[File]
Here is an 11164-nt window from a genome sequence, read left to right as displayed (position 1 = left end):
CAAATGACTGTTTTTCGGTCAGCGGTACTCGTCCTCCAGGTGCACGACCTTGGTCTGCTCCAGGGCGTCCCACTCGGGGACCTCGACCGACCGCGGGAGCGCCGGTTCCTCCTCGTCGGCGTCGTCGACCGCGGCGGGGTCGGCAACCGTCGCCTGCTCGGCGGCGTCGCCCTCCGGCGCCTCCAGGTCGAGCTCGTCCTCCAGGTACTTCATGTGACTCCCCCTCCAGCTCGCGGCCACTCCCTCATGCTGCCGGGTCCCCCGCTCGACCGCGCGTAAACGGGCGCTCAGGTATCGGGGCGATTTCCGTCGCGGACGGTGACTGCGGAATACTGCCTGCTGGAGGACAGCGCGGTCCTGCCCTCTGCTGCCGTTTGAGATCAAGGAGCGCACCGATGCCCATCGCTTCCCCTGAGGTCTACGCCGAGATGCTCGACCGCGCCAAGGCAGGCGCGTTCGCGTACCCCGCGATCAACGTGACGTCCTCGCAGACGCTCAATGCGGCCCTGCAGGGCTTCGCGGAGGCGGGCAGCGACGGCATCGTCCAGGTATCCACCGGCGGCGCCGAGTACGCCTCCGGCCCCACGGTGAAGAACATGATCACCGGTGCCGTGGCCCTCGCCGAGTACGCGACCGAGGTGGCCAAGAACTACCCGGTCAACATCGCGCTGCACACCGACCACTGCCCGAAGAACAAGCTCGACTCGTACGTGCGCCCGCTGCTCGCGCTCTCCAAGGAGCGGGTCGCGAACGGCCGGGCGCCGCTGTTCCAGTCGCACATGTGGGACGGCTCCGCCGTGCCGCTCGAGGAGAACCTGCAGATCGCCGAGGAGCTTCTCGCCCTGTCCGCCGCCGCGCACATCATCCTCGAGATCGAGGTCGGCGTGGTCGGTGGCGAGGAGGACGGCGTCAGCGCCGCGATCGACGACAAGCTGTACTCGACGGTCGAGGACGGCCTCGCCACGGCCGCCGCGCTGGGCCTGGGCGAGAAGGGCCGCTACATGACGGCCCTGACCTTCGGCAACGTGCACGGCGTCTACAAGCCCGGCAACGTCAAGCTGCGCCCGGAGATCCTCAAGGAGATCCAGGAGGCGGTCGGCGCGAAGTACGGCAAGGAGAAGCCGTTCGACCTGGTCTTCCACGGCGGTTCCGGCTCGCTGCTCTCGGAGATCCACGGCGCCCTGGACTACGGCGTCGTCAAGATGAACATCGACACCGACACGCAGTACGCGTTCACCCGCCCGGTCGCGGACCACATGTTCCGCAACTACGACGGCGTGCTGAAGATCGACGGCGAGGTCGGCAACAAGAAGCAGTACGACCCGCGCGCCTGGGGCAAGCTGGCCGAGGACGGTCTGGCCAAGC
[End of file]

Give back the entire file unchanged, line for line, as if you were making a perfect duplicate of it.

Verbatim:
Here is an 11164-nt window from a genome sequence, read left to right as displayed (position 1 = left end):
CAAATGACTGTTTTTCGGTCAGCGGTACTCGTCCTCCAGGTGCACGACCTTGGTCTGCTCCAGGGCGTCCCACTCGGGGACCTCGACCGACCGCGGGAGCGCCGGTTCCTCCTCGTCGGCGTCGTCGACCGCGGCGGGGTCGGCAACCGTCGCCTGCTCGGCGGCGTCGCCCTCCGGCGCCTCCAGGTCGAGCTCGTCCTCCAGGTACTTCATGTGACTCCCCCTCCAGCTCGCGGCCACTCCCTCATGCTGCCGGGTCCCCCGCTCGACCGCGCGTAAACGGGCGCTCAGGTATCGGGGCGATTTCCGTCGCGGACGGTGACTGCGGAATACTGCCTGCTGGAGGACAGCGCGGTCCTGCCCTCTGCTGCCGTTTGAGATCAAGGAGCGCACCGATGCCCATCGCTTCCCCTGAGGTCTACGCCGAGATGCTCGACCGCGCCAAGGCAGGCGCGTTCGCGTACCCCGCGATCAACGTGACGTCCTCGCAGACGCTCAATGCGGCCCTGCAGGGCTTCGCGGAGGCGGGCAGCGACGGCATCGTCCAGGTATCCACCGGCGGCGCCGAGTACGCCTCCGGCCCCACGGTGAAGAACATGATCACCGGTGCCGTGGCCCTCGCCGAGTACGCGACCGAGGTGGCCAAGAACTACCCGGTCAACATCGCGCTGCACACCGACCACTGCCCGAAGAACAAGCTCGACTCGTACGTGCGCCCGCTGCTCGCGCTCTCCAAGGAGCGGGTCGCGAACGGCCGGGCGCCGCTGTTCCAGTCGCACATGTGGGACGGCTCCGCCGTGCCGCTCGAGGAGAACCTGCAGATCGCCGAGGAGCTTCTCGCCCTGTCCGCCGCCGCGCACATCATCCTCGAGATCGAGGTCGGCGTGGTCGGTGGCGAGGAGGACGGCGTCAGCGCCGCGATCGACGACAAGCTGTACTCGACGGTCGAGGACGGCCTCGCCACGGCCGCCGCGCTGGGCCTGGGCGAGAAGGGCCGCTACATGACGGCCCTGACCTTCGGCAACGTGCACGGCGTCTACAAGCCCGGCAACGTCAAGCTGCGCCCGGAGATCCTCAAGGAGATCCAGGAGGCGGTCGGCGCGAAGTACGGCAAGGAGAAGCCGTTCGACCTGGTCTTCCACGGCGGTTCCGGCTCGCTGCTCTCGGAGATCCACGGCGCCCTGGACTACGGCGTCGTCAAGATGAACATCGACACCGACACGCAGTACGCGTTCACCCGCCCGGTCGCGGACCACATGTTCCGCAACTACGACGGCGTGCTGAAGATCGACGGCGAGGTCGGCAACAAGAAGCAGTACGACCCGCGCGCCTGGGGCAAGCTGGCCGAGGACGGTCTGGCCAAGC